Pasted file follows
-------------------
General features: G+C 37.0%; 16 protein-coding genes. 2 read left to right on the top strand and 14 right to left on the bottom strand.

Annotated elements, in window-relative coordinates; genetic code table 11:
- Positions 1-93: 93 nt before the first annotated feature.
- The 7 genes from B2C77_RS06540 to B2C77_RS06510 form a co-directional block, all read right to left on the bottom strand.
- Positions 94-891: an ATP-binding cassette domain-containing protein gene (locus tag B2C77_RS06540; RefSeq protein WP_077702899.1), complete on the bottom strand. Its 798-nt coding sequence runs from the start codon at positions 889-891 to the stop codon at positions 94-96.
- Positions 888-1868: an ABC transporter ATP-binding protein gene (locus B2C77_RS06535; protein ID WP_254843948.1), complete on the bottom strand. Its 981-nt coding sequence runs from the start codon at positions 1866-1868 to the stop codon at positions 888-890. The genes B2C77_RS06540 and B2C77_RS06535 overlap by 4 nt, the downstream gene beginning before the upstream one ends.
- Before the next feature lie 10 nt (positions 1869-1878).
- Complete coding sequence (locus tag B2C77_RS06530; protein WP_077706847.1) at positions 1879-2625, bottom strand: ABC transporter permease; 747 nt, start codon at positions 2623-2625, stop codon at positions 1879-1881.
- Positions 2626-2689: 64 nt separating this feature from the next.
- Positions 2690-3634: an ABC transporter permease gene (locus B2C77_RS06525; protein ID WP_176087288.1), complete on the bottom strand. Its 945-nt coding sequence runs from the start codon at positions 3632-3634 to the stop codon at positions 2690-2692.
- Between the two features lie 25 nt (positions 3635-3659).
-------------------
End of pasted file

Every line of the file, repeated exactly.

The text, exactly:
General features: G+C 37.0%; 16 protein-coding genes. 2 read left to right on the top strand and 14 right to left on the bottom strand.

Annotated elements, in window-relative coordinates; genetic code table 11:
- Positions 1-93: 93 nt before the first annotated feature.
- The 7 genes from B2C77_RS06540 to B2C77_RS06510 form a co-directional block, all read right to left on the bottom strand.
- Positions 94-891: an ATP-binding cassette domain-containing protein gene (locus tag B2C77_RS06540; RefSeq protein WP_077702899.1), complete on the bottom strand. Its 798-nt coding sequence runs from the start codon at positions 889-891 to the stop codon at positions 94-96.
- Positions 888-1868: an ABC transporter ATP-binding protein gene (locus B2C77_RS06535; protein ID WP_254843948.1), complete on the bottom strand. Its 981-nt coding sequence runs from the start codon at positions 1866-1868 to the stop codon at positions 888-890. The genes B2C77_RS06540 and B2C77_RS06535 overlap by 4 nt, the downstream gene beginning before the upstream one ends.
- Before the next feature lie 10 nt (positions 1869-1878).
- Complete coding sequence (locus tag B2C77_RS06530; protein WP_077706847.1) at positions 1879-2625, bottom strand: ABC transporter permease; 747 nt, start codon at positions 2623-2625, stop codon at positions 1879-1881.
- Positions 2626-2689: 64 nt separating this feature from the next.
- Positions 2690-3634: an ABC transporter permease gene (locus B2C77_RS06525; protein ID WP_176087288.1), complete on the bottom strand. Its 945-nt coding sequence runs from the start codon at positions 3632-3634 to the stop codon at positions 2690-2692.
- Between the two features lie 25 nt (positions 3635-3659).